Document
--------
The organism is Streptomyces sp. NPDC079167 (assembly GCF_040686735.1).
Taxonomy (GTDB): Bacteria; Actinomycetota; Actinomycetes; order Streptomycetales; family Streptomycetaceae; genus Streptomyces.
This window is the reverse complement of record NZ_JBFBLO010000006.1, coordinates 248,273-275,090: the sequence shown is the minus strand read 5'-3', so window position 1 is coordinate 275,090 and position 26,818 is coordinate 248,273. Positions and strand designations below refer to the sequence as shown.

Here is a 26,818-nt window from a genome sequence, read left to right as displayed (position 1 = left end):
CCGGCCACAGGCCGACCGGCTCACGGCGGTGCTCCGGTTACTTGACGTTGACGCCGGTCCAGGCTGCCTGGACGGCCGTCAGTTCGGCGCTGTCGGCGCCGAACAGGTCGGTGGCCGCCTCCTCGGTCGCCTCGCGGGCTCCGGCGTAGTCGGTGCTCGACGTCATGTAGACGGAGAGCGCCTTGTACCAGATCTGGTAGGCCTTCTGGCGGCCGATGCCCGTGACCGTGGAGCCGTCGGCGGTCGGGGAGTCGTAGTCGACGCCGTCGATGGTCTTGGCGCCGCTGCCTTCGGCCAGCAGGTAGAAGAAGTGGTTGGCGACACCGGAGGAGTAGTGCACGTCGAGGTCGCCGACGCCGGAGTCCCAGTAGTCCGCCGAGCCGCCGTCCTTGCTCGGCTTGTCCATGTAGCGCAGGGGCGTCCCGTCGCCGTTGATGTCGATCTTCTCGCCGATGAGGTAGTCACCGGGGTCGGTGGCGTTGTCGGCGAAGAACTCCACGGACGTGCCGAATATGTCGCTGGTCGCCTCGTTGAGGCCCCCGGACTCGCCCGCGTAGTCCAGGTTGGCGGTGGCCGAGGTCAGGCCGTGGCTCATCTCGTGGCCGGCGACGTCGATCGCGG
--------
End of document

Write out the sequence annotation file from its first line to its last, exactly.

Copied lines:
The organism is Streptomyces sp. NPDC079167 (assembly GCF_040686735.1).
Taxonomy (GTDB): Bacteria; Actinomycetota; Actinomycetes; order Streptomycetales; family Streptomycetaceae; genus Streptomyces.
This window is the reverse complement of record NZ_JBFBLO010000006.1, coordinates 248,273-275,090: the sequence shown is the minus strand read 5'-3', so window position 1 is coordinate 275,090 and position 26,818 is coordinate 248,273. Positions and strand designations below refer to the sequence as shown.

Here is a 26,818-nt window from a genome sequence, read left to right as displayed (position 1 = left end):
CCGGCCACAGGCCGACCGGCTCACGGCGGTGCTCCGGTTACTTGACGTTGACGCCGGTCCAGGCTGCCTGGACGGCCGTCAGTTCGGCGCTGTCGGCGCCGAACAGGTCGGTGGCCGCCTCCTCGGTCGCCTCGCGGGCTCCGGCGTAGTCGGTGCTCGACGTCATGTAGACGGAGAGCGCCTTGTACCAGATCTGGTAGGCCTTCTGGCGGCCGATGCCCGTGACCGTGGAGCCGTCGGCGGTCGGGGAGTCGTAGTCGACGCCGTCGATGGTCTTGGCGCCGCTGCCTTCGGCCAGCAGGTAGAAGAAGTGGTTGGCGACACCGGAGGAGTAGTGCACGTCGAGGTCGCCGACGCCGGAGTCCCAGTAGTCCGCCGAGCCGCCGTCCTTGCTCGGCTTGTCCATGTAGCGCAGGGGCGTCCCGTCGCCGTTGATGTCGATCTTCTCGCCGATGAGGTAGTCACCGGGGTCGGTGGCGTTGTCGGCGAAGAACTCCACGGACGTGCCGAATATGTCGCTGGTCGCCTCGTTGAGGCCCCCGGACTCGCCCGCGTAGTCCAGGTTGGCGGTGGCCGAGGTCAGGCCGTGGCTCATCTCGTGGCCGGCGACGTCGATCGCGG